Can protection of the environment be both a spiritual mission and an act of peacemaking? Allison Weaver, a student at Bethel College and member of Whitestone Mennonite Church in Hesston, Kansas, believes so.
She was named the winner in the 2021 C. Henry Smith Peace Oratorical Contest for her speech, “Our opponents can’t fight back: Ending the environmental war.”
The C. Henry Smith Peace Oratorical Contest, a binational and intercollegiate contest for students at Anabaptist colleges and universities, is administered by Mennonite Central Committee (MCC) U.S. Started in 1974, the contest commemorates the late C. Henry Smith, a Mennonite historian and professor who worked at Goshen College and Bluffton University, and his deep interest in the Mennonite commitment to peace.
Weaver, a junior majoring in English and Communication Arts, delivered her speech virtually in February 2021 as part of the Bethel College campus-wide competition. Winning first place at that level moved her into the binational competition among students from U.S. and Canada-based Anabaptist colleges and universities.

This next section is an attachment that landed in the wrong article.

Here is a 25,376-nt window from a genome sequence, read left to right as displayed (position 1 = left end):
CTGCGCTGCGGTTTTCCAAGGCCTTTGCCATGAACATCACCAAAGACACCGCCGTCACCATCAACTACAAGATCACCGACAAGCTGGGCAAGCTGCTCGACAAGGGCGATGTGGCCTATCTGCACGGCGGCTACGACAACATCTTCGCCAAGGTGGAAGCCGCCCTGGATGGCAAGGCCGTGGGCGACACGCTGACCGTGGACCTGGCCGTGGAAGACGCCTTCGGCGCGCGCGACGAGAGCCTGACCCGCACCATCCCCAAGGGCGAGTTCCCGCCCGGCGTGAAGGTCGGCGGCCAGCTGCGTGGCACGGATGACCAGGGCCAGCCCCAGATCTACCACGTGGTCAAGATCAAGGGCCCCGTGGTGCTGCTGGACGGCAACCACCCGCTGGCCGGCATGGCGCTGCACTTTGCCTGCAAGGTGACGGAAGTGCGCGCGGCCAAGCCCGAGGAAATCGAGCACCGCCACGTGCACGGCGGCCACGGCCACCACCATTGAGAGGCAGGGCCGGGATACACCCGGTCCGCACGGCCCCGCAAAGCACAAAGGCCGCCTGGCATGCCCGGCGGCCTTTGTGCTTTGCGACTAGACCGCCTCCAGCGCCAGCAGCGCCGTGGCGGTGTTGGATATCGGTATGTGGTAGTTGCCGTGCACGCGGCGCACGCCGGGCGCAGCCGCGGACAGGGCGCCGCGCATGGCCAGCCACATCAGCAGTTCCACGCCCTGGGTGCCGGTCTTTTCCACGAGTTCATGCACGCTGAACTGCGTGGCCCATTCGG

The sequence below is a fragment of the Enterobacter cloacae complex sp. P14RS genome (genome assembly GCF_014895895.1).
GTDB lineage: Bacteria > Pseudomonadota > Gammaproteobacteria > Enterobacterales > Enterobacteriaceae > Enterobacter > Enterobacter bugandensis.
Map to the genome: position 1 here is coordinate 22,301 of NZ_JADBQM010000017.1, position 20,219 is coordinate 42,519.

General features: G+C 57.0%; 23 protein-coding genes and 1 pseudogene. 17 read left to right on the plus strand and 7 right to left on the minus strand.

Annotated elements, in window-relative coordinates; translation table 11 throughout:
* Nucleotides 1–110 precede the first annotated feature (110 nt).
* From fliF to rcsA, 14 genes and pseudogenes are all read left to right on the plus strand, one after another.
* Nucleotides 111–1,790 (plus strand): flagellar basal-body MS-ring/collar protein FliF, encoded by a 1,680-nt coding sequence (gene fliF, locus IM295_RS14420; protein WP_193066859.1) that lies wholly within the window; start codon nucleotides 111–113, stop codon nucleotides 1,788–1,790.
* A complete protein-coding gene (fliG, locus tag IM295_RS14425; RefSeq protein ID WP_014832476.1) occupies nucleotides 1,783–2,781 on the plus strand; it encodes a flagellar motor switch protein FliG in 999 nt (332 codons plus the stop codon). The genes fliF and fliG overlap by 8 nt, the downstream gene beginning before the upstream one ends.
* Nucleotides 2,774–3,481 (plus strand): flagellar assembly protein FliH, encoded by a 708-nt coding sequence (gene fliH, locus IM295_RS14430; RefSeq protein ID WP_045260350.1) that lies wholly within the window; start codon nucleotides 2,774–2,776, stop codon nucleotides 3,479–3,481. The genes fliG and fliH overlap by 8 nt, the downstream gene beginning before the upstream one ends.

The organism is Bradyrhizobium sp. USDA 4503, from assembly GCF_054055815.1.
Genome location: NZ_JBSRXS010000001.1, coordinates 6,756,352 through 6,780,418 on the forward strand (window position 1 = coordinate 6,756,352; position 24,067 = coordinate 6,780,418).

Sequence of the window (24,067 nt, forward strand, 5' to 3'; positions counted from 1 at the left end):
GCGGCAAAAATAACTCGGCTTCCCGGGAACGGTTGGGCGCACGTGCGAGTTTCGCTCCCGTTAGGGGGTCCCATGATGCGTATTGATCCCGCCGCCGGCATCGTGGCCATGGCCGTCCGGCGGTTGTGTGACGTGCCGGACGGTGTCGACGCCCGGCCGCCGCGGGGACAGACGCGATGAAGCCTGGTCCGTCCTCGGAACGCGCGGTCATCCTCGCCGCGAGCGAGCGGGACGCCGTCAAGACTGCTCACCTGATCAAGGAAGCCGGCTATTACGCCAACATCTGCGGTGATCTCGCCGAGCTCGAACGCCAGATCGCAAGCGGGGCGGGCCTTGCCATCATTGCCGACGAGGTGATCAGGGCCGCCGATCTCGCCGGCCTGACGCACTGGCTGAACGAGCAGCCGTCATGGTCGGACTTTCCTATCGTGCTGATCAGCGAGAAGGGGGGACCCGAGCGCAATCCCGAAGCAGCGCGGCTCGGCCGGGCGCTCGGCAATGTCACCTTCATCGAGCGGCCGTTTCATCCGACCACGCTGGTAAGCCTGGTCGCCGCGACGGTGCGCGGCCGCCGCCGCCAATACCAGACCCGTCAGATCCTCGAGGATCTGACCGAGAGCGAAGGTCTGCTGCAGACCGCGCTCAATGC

In her speech, Weaver states that all people are engaged in a war against the environment through their “apathy, lack of action and their support of wasteful companies.”
But all are responsible for its care, she says. Christians can understand this responsibility through the Bible and its emphasis on the importance of nature throughout.
What can we do?
1. Take action within the sphere of influence
2. Make environmentally friendly consumer choices
3. Advocate for environmental legislation nationally
“Nature is God’s greatest gift to humankind,” Weaver says, “full of wonders, breathtaking majesty, and biological miracles.” Yet Weaver goes on to argue that these “miraculous ecosystems” are being destroyed “in the name of the almighty dollar.”
A further cause of destruction is humans’ underlying philosophy of “superiority over the environment and the world, giving us permission to mistreat anything that is different.” Weaver urges listeners to consider a new philosophy: “recognizing our arrogance, and developing compassion and respect for the intrinsic value of other species.”
Weaver proposes three solutions for protecting the planet ─ taking action within the sphere of influence that we do have, making environmentally friendly consumer choices and advocating for environmental legislation nationally.
Denisse Aguilar, a junior at Goshen College, won second place for her speech, “Living the American dream on borrowed time.” Olivia Tennefos, a recent graduate of Bluffton University, won third place. Her speech was entitled, “Turning profit into peace: The shalom of small business.”
All three winners will receive cash prizes and the opportunity to attend a peace conference of their choice.
The C. Henry Smith Peace Oratorical Contest continues into its 48th year with its mission of promoting ongoing thought and discussion around peace issues.